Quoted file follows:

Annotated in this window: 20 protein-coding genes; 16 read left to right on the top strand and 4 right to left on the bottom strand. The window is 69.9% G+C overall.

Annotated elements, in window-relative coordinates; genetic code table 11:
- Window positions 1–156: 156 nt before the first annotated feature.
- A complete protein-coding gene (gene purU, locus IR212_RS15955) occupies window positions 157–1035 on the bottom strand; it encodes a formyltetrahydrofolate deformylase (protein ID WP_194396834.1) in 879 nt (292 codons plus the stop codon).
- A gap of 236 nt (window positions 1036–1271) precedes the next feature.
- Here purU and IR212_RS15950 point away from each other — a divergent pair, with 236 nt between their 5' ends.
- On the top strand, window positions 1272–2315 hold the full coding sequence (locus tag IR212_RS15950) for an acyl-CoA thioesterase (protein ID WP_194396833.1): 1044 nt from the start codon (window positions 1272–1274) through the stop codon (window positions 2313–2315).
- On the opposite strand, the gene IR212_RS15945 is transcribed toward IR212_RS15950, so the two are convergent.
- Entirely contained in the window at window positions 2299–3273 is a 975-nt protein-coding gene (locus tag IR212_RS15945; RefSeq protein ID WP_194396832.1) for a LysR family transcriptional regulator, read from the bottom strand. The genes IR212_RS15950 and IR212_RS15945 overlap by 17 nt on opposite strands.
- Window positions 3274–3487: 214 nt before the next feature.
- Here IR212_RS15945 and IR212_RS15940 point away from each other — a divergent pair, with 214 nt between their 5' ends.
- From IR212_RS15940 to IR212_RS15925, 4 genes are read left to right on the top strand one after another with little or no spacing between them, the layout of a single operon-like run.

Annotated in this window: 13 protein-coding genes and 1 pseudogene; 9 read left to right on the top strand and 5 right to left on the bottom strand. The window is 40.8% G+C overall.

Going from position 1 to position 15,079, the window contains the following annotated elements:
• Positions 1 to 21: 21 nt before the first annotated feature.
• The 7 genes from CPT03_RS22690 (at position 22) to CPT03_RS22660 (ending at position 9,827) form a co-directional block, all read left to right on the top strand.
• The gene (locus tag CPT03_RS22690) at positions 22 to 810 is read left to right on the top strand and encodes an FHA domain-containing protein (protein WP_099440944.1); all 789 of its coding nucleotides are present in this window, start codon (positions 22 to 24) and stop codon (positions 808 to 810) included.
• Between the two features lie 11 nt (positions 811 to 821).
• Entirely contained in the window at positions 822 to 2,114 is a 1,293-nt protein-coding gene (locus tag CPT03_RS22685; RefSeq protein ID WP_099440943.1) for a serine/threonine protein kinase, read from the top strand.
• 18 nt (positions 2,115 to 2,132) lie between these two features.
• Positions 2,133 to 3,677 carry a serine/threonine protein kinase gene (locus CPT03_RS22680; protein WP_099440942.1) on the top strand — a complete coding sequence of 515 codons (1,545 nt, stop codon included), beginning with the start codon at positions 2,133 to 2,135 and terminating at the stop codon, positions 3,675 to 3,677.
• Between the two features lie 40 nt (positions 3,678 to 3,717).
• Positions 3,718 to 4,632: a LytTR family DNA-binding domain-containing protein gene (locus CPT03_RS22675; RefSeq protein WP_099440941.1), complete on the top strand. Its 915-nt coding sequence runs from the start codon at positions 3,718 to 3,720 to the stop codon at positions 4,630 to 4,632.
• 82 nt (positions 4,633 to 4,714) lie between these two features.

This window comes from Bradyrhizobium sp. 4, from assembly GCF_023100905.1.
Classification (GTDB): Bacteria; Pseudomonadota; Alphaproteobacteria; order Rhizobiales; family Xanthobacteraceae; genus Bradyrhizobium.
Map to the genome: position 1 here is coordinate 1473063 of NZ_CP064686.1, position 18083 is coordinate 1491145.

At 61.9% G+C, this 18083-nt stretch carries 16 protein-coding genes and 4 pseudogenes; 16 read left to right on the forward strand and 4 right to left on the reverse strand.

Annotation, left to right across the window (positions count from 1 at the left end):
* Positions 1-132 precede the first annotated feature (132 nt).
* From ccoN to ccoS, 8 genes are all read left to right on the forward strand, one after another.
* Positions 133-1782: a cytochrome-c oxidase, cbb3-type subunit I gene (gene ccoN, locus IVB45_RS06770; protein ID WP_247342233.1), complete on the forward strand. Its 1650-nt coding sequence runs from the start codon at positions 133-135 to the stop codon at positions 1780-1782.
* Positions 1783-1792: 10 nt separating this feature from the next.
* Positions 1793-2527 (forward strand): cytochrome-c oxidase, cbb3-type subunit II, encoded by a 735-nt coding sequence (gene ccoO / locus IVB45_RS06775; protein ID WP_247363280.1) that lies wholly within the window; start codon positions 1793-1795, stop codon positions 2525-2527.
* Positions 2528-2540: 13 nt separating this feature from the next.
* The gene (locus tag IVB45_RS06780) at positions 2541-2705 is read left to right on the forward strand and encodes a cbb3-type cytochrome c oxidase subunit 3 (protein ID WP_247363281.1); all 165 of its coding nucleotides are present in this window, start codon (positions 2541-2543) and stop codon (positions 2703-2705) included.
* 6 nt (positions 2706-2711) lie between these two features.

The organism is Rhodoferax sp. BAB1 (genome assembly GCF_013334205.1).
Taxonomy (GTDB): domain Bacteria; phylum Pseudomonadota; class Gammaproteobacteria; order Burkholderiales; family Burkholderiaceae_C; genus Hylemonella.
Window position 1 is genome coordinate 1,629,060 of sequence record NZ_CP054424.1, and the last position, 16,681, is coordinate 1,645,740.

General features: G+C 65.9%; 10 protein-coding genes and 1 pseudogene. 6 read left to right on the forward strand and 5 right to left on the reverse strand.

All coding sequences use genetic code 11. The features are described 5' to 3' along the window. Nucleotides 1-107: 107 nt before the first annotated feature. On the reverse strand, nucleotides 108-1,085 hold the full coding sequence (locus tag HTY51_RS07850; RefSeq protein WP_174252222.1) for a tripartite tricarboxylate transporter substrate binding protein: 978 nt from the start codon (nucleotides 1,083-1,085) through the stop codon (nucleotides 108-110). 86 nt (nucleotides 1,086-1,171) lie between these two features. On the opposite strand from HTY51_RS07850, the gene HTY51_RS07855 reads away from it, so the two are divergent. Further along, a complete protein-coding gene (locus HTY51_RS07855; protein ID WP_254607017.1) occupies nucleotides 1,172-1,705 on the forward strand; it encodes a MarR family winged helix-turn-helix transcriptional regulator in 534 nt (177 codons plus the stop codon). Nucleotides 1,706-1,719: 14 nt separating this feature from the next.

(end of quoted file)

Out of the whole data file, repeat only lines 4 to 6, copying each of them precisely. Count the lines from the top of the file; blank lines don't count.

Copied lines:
- A complete protein-coding gene (gene purU, locus IR212_RS15955) occupies window positions 157–1035 on the bottom strand; it encodes a formyltetrahydrofolate deformylase (protein ID WP_194396834.1) in 879 nt (292 codons plus the stop codon).
- A gap of 236 nt (window positions 1036–1271) precedes the next feature.
- Here purU and IR212_RS15950 point away from each other — a divergent pair, with 236 nt between their 5' ends.